Sax Gordon - Interview
An explosive mix of R&B: Sax Gordon in Ascona for the first time
Sax Gordon, listening to your music, the listener plunges into the heart of American musical tradition: rock, r&b, soul and jazz. I read that you started with a garage band – I'm a big fan of The Sonics. What were the fundamental steps in developing your style?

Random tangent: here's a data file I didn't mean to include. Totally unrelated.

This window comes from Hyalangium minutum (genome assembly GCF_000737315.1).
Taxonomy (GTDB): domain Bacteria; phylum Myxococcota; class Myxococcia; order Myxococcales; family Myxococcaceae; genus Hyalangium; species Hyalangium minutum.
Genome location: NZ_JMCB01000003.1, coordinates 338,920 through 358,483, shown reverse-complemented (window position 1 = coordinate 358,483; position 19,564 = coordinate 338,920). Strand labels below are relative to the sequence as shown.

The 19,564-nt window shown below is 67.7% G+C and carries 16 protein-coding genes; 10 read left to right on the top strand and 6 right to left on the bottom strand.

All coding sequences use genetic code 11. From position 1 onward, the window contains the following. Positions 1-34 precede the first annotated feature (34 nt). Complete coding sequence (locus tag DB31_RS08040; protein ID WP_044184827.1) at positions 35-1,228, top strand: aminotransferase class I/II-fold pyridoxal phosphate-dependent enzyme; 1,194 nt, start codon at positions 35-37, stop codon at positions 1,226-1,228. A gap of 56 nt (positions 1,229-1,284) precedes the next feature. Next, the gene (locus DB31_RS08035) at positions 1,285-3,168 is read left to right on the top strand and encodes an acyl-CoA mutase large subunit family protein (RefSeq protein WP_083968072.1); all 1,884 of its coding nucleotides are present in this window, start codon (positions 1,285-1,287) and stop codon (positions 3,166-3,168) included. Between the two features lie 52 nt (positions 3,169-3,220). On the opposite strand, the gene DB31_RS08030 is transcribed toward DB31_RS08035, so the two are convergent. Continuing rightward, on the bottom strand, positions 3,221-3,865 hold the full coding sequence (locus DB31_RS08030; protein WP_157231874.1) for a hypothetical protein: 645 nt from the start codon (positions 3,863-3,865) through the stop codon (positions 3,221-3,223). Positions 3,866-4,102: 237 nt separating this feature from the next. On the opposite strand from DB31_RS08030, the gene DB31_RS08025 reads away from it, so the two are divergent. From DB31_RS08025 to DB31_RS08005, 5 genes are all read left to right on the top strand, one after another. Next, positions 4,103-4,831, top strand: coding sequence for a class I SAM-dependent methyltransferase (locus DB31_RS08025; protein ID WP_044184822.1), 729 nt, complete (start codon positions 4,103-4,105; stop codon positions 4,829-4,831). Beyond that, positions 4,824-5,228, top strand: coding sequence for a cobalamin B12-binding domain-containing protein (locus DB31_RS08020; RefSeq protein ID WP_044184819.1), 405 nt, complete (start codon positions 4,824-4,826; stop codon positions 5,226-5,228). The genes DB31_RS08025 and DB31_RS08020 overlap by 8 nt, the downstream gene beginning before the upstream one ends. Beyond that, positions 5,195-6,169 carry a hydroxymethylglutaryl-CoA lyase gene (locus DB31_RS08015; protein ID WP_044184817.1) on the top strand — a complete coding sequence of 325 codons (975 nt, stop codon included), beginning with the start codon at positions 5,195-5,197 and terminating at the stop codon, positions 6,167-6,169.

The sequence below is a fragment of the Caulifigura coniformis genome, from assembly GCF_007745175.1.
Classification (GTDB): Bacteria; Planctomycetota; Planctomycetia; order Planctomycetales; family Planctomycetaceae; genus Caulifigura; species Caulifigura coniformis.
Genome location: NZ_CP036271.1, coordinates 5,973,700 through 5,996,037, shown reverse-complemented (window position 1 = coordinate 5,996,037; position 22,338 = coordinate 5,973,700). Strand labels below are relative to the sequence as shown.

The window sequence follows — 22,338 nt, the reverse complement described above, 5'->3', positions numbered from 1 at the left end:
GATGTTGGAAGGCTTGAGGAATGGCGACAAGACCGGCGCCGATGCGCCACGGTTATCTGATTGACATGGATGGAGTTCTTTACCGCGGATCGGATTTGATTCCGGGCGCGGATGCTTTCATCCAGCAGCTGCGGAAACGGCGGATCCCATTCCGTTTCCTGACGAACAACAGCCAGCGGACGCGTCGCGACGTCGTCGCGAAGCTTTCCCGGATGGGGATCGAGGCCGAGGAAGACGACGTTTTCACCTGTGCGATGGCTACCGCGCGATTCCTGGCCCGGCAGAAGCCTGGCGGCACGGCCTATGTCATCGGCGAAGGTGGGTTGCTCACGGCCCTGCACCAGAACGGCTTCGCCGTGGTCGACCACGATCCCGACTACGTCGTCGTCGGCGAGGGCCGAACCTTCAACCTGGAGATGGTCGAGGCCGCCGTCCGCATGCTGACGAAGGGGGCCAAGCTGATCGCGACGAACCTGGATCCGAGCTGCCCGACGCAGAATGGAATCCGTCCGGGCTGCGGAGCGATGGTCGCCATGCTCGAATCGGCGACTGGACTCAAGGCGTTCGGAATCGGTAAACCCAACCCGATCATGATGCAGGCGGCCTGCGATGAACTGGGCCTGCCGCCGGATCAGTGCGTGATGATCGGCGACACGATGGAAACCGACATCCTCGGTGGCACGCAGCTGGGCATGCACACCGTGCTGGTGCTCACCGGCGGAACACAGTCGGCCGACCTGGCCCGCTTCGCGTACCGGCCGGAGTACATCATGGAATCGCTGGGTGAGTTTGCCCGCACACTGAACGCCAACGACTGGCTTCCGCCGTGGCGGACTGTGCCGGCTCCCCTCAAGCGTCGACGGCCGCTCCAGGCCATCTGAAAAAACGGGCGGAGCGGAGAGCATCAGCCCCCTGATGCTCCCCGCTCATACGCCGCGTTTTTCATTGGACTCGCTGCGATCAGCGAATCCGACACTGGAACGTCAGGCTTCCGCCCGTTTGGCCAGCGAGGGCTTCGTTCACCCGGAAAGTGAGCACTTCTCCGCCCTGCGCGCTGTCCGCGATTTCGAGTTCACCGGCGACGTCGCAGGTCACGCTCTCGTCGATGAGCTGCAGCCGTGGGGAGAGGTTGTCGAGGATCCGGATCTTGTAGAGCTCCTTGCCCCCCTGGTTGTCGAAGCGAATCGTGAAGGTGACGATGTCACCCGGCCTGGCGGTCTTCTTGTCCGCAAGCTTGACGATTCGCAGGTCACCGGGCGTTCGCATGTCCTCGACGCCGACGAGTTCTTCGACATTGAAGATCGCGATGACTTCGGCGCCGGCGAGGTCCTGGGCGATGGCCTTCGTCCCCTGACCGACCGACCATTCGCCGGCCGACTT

I started out just having fun and part of that was playing in every situation that I could. There was also still all kinds of music on the radio in those pre-internet days. Without even thinking about it you'd be hearing Chuck Berry and Fats Domino, Otis Redding and Aretha Franklin. I saw Chuck Berry playing on the back of a truck in a muddy field when I was a kid! There were some older musicians that would jam in a garage down the street and I would pass by when I was walking home from school with my saxophone. One day I stopped and asked if I could play with them. They were playing rock and pop songs and I did my best to fit in. I learned a lot about playing in a group, not just waiting for a solo. And, some of them were old enough to buy beer! I think I answered an ad looking for a sax player for a 1950s-style group and they would pick me up at my house, talk to my parents and take me to rehearsal where we played songs like Little Eva's "The Locomotion" with its great classic rockin 50's sax sound so that sound was already getting in my ear. I played in a little group with a local high-school teacher that played Jazz, Boogie, and Stride Piano so I started learning some simple Jazz standards and how to riff over Boogie-Woogie. This was in Northern California so there were Grateful Dead-style bands too! Eventually I joined a local group called "the Spydels" (later to become northern California favorites "Mumbo Gumbo") and we played all kinds of great roots-rock. I remember we opened up for the Blasters at a campus coffeehouse on their first tour when they still had the great Lee Allen on sax (that played all those great solos on the classic Little Richard records like "Lucille" and "Good Golly Miss Molly"!) I was also studying Jazz with a Bay Area Jazz musician that had moved to town, playing in a local Blues band led by a guy named Bill Scholer, who's still around, I met Little Charlie & the Nightcats before they got on Alligator Records, and eventually I started working with the great west-coast Bluesman Johnny Heartsman that had moved to Sacremento. He used me on a little cassette-only release called "Shine On" and that was all before I was 17 or 18 and I left for the East Coast. I was already buying records and trying to figure out what I should listen to so I could learn the right thing to do in different situations.